Roman Geiser had led Farner since 2012, but became executive chairman of Farner International last year, overseeing its European expansion. That meant new co-CEOs in Pablo Koerfer and Michel Grunder, while there were several new partners from the various acquired firms. The firm’s focus on employee culture includes a 40-hour week, home office support and expanded vacation benefits, along with a new policy that allows employees to work one week from wherever they like. Diversity and inclusion commitments include regular monitoring and auditing by internal and external bodies, along with new gender inclusive language guidelines and a commitment to equal pay. The board also welcomed two new female members this year in Katia Murmann and Anja Wyden Guelpa.
Farner has invested heavily in behavioural science capabilities, including the acquisition of Affective Advisory, and has also focused its thought leadership efforts on what it calls ‘branded opinion’ — where brands and CEOs are under pressure to take a stand on social and environmental issues. The firm scored seven finalists at the 2023 EMEA SABRE Awards, including employer branding work for SBB, the UBS Kids Cup, and Ukranian refugee outreach for the Swiss Red Cross. Other campaign highlights included the SABRE-winning UBS Growth Talk branded content series for SMEs.
MSL Germany is one of the few agencies in the market that is equally strong across brand PR, corporate communications and public affairs, with a focus—in all three practices—on creative, influencer, digital and sustainability work. One of the most successful branches of the Publicis Groupe’s PR and influence network, the German offices are run by a tight-knit group of managers, led by crisis communications and public affairs specialist Wigan Salazar, who have worked together for more than a decade.
MSL Germany has offices in Berlin, Düsseldorf, Frankfurt, Hamburg and München, with a headcount of about 120 people.
A little better than 10% growth in 2022 took MSL Germany to around €17.2 million (enough for the firm to rank among the top 10). That represents growth of about 77% over the past three years—one of the strongest performance in the German market and in the MSL family. There was new business from Coty (brand and influencer marketing), Visa (brand), Grunenthal (global lead agency for PR and social media), H&M (corporate) and E.ON’s Westenergie subsidiary. They join a client roster that includes big names such as P&G (oralcare and healthcare brands), Grohe/Lixil (lead EMEA agency for brand, corporate PR and social media), Philip Morris (corporate and government affairs), Bosch Siemens Home Appliance, Mars, Gilead Sciences, Beiersdorf/ Nivea, Diageo, AirBNB, and Coca Cola.
CEO Wigan Salazar has been leading MSL’s operations in Germany since 2010 and he has built an impressive team, although there was some restructuring in 2022: Kirsten Leinert replaced Axel Wallrabenstein as managing partner responsible for client teams, while Birgit Söllner was named managing partner, responsible for practices and became part of Publicis Groupe Germany leadership, with Sebastian Nikoloff as managing partner, operations and capacities. Wallrabenstein joined a new partner board, along with Martin Dohmen, Christoph Moosbauer, while new hires included Josef Girshovich (formerly PB3C) to lead work for the real estate industry and Daniel Holefleisch (formerly Deutsche Post, who will work on public affairs and strengthen relationswith the Green Party. Finally, Ann-Sophie Czech was named head of a new sustainabilty practice.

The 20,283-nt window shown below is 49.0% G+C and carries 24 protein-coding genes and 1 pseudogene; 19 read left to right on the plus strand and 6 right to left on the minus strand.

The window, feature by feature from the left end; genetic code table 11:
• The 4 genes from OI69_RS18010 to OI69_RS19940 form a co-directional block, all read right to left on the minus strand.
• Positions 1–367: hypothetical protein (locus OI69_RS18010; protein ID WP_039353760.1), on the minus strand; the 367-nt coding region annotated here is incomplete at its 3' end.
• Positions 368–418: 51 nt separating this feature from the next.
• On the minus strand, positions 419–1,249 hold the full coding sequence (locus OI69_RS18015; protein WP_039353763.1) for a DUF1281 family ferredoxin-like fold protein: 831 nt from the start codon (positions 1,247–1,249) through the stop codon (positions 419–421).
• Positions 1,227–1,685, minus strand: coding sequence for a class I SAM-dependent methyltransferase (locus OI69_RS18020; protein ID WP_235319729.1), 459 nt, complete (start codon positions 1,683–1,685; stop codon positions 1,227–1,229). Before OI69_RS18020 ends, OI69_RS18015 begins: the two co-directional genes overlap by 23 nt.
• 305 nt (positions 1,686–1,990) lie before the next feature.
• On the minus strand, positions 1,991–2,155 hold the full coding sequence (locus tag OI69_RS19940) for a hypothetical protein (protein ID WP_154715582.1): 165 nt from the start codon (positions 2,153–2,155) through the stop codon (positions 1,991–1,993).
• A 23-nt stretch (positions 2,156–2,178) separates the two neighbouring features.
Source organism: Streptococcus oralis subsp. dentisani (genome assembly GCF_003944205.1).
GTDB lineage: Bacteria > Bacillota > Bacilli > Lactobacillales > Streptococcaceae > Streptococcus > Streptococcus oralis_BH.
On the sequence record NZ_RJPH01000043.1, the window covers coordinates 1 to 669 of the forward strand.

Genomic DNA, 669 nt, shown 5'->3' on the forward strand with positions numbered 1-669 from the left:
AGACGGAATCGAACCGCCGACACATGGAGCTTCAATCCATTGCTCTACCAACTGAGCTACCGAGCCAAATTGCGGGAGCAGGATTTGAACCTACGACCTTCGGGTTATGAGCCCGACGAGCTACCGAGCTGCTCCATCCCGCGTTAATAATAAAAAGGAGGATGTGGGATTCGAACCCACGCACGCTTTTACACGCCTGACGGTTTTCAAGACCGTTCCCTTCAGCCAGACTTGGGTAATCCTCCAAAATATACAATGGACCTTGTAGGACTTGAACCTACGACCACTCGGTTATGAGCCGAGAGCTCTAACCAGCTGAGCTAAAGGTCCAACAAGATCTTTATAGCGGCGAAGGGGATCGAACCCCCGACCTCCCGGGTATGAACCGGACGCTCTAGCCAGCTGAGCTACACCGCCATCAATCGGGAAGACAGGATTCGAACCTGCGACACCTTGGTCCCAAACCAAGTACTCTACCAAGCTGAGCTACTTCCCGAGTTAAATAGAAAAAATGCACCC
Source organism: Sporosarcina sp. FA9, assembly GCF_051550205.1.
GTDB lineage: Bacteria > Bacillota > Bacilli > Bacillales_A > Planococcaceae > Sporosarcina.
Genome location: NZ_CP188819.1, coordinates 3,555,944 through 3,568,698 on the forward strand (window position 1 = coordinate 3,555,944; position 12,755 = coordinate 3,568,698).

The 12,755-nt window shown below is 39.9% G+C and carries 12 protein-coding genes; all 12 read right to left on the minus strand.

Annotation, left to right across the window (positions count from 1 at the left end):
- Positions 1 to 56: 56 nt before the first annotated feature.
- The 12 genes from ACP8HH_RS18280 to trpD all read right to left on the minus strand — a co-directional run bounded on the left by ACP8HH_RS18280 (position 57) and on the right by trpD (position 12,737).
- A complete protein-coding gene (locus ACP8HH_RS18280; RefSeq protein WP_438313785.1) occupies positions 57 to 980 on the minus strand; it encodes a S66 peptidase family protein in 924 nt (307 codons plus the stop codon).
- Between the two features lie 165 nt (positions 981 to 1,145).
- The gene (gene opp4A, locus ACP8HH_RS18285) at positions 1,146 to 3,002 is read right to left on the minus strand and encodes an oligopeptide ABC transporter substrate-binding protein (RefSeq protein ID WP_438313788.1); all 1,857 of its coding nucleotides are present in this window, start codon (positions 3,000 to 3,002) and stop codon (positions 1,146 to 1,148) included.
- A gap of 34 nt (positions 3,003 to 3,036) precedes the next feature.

One of the most impressive pieces of work from MSL Germany last year came in response to the crisis in Ukraine, and particularly the need to help refugees from the war. MSL worked to launch UA Talents with the Jobs for Ukrainian Refugees campaign, winner of an Innovation SABRE Award and finalist in the EMEA competition. In other Ukraine-related news, the firm supported Autodocs as the company sought to ensure the safety of its colleagues in the war-torn nartion. Other award-nominated campaigns include the “WWF Metaverse Operation #OceanDetox” sustainability initiative for the WWF; “Re:Suede: an experiment in biodegradability” for Puma; and work helping Grohe make consumers' voices heard ahead of the COP26 climate conference.
— Paul Holmes
What started as a one-man-show founded by Christoph Schwartz in his home office in 1994 has become a regular on our agencies of the year DACH list. Schwartz’s familial culture has been the foundation of the agency since its inception and continues to be at the core even as the firm grows. After 28 years in the German market today Schwartz PR is one of the top tech-focused PR agencies in the DACH region, supporting more than 70 international clients
Schwartz does business in Austria and Switzerland in addition to its home base, Germany
Schwartz has come a long way since its launch 28 years ago, with 40 employees and €6.7 million in fees — up 31% from the previous year, making 2022 the firm’s best year ever. Schwartz’s team focuses on the large technology and digitalization market in Germany with international clients like Alibaba, ABB, Fujitsu, Ruko and Sharp. Schwartz’s prowess in serving the tech industry is well-known in the region, fueling new business from more than 20 new clients including Nemetschek, Malwarebytes, Sourcemap, ChargeOne, Infineon and Solarize. The agency also launched a new content management & marketing division in response to substantial demand for services. The new offering accounted for nearly 10% of annual revenue.